China will allow qualified financial institutions such as commercial banks,
insurers and fund companies to invest overseas, the People's Bank of China
(PBOC) said in a statement on Friday.
Companies and individuals will also be allowed to hold more foreign
exchanges, a sign of accelerating reform of the foreign exchange regime.
Experts believe the move signals formal approval from the central government
for the Qualified Domestic Institutional Investors (QDII) scheme.
According to the central bank, commercial banks can now pool domestic yuan
deposits from both individuals and institutions and convert them into foreign
exchange to invest in fixed-income investment products abroad.
Fund companies will be able to use foreign currency holdings held by
individuals or institutions to invest in overseas securities markets.
Insurers will also be given the green light to invest a certain proportion of
their assets in fixed-income and other products abroad, the central bank said.
Previous controls on foreign exchange accounts will be relaxed and approval
procedures for foreign exchange payments in the service trade will be
simplified, it said.
Corporations and individuals will be able to buy foreign currencies more
Individuals, for example, will be allowed to buy up to US$20,000 in foreign
exchange a year, up from the previous quota of US$8,000.
The major policy adjustment comes as the country's forex reserve has hit a
Fuelled by continuous trade surpluses and direct foreign investment, China's
official forex reserves reportedly rose to US$853.6 billion at the end of
February, overtaking Japan as the world's biggest holder for the first time.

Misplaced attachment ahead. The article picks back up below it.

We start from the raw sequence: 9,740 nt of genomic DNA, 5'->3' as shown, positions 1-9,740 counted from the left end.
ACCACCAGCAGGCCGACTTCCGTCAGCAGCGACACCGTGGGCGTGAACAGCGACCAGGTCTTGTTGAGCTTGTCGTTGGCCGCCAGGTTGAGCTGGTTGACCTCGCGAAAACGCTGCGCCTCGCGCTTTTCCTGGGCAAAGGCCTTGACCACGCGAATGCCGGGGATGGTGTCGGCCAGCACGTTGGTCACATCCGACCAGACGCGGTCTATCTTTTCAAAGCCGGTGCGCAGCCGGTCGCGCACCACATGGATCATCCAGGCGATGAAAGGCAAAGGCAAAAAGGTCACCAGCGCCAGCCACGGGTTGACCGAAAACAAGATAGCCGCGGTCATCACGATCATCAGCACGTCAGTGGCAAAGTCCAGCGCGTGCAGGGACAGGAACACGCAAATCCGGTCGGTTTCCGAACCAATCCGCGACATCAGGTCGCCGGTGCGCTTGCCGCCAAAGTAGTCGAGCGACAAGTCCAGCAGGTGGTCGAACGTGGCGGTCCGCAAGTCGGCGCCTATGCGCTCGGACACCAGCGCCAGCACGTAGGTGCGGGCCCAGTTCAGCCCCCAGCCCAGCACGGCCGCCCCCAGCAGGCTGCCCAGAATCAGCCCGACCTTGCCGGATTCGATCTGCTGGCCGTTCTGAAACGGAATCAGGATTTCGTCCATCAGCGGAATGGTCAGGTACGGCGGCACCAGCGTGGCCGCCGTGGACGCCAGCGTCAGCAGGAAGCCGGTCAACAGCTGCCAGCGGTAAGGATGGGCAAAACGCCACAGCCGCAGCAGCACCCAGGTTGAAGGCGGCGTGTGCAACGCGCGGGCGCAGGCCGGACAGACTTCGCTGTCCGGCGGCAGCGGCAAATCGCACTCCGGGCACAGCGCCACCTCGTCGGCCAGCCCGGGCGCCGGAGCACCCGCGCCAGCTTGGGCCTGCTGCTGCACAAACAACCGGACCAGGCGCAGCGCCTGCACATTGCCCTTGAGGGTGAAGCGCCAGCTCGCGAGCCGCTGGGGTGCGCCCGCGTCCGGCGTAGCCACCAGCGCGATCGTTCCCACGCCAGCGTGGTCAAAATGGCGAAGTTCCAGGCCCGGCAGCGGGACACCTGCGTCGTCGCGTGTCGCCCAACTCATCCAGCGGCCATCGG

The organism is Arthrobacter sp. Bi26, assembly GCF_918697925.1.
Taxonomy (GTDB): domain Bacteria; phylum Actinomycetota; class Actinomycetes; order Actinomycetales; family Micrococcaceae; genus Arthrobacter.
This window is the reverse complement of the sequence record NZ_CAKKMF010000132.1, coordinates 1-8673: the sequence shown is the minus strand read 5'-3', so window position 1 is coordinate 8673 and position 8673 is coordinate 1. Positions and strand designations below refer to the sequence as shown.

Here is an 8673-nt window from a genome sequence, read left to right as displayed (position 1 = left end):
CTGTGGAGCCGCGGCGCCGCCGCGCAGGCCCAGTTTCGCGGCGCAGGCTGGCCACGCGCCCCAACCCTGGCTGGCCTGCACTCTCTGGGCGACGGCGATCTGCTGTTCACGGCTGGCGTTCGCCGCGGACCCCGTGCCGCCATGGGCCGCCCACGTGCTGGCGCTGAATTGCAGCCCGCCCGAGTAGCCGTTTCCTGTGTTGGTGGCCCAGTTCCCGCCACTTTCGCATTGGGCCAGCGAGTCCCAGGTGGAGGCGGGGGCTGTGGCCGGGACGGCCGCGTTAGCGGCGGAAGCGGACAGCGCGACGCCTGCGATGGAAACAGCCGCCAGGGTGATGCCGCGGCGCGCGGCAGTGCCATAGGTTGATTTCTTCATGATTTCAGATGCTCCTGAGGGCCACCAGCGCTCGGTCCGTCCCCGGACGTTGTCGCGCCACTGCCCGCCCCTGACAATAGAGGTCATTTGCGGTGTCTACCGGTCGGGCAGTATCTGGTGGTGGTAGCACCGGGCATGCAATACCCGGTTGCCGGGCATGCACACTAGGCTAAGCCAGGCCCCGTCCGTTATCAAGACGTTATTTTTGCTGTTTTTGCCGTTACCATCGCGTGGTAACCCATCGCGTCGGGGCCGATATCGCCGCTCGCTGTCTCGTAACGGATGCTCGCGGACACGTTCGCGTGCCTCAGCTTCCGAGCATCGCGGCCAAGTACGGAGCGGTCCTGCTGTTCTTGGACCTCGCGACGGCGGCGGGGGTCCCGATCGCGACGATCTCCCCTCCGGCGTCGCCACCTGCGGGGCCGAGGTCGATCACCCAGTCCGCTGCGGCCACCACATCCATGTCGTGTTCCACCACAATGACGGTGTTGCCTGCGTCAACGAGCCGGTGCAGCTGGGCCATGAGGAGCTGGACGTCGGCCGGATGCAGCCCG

"The eased control on foreign exchanges will help slow down the rapid
increase in the country's forex reserves," said Zhang Xuechun, an economist with
the Asia Development Bank (ADB).
She noted that the previous tight control on foreign exchange outflow and lax
restriction on inflow led to fast accumulation of China's forex reserves.
Zhang said the policy adjustment will help Chinese companies in need of
foreign exchanges improve their management and avoid risks in the foreign
"It's a significant step in establishing a more market-driven foreign
exchange mechanism," she said.
"The easing of controls on foreign exchange also shows China's increasing
confidence in its foreign exchange management capability," she added.
The central bank has taken a number of measures to loosen capital controls
One new policy favours a shift from stockpiling foreign exchange reserves in
State coffers to letting businesses and residents hold more foreign currency, Wu
Xiaoling, deputy central bank governor, said earlier this month.
"The People's Bank of of China will closely monitor the international balance
of payment and adjust policies accordingly to avoid risks and safeguard economic
and financial security," the central bank said.
(China Daily 04/15/2006 page1)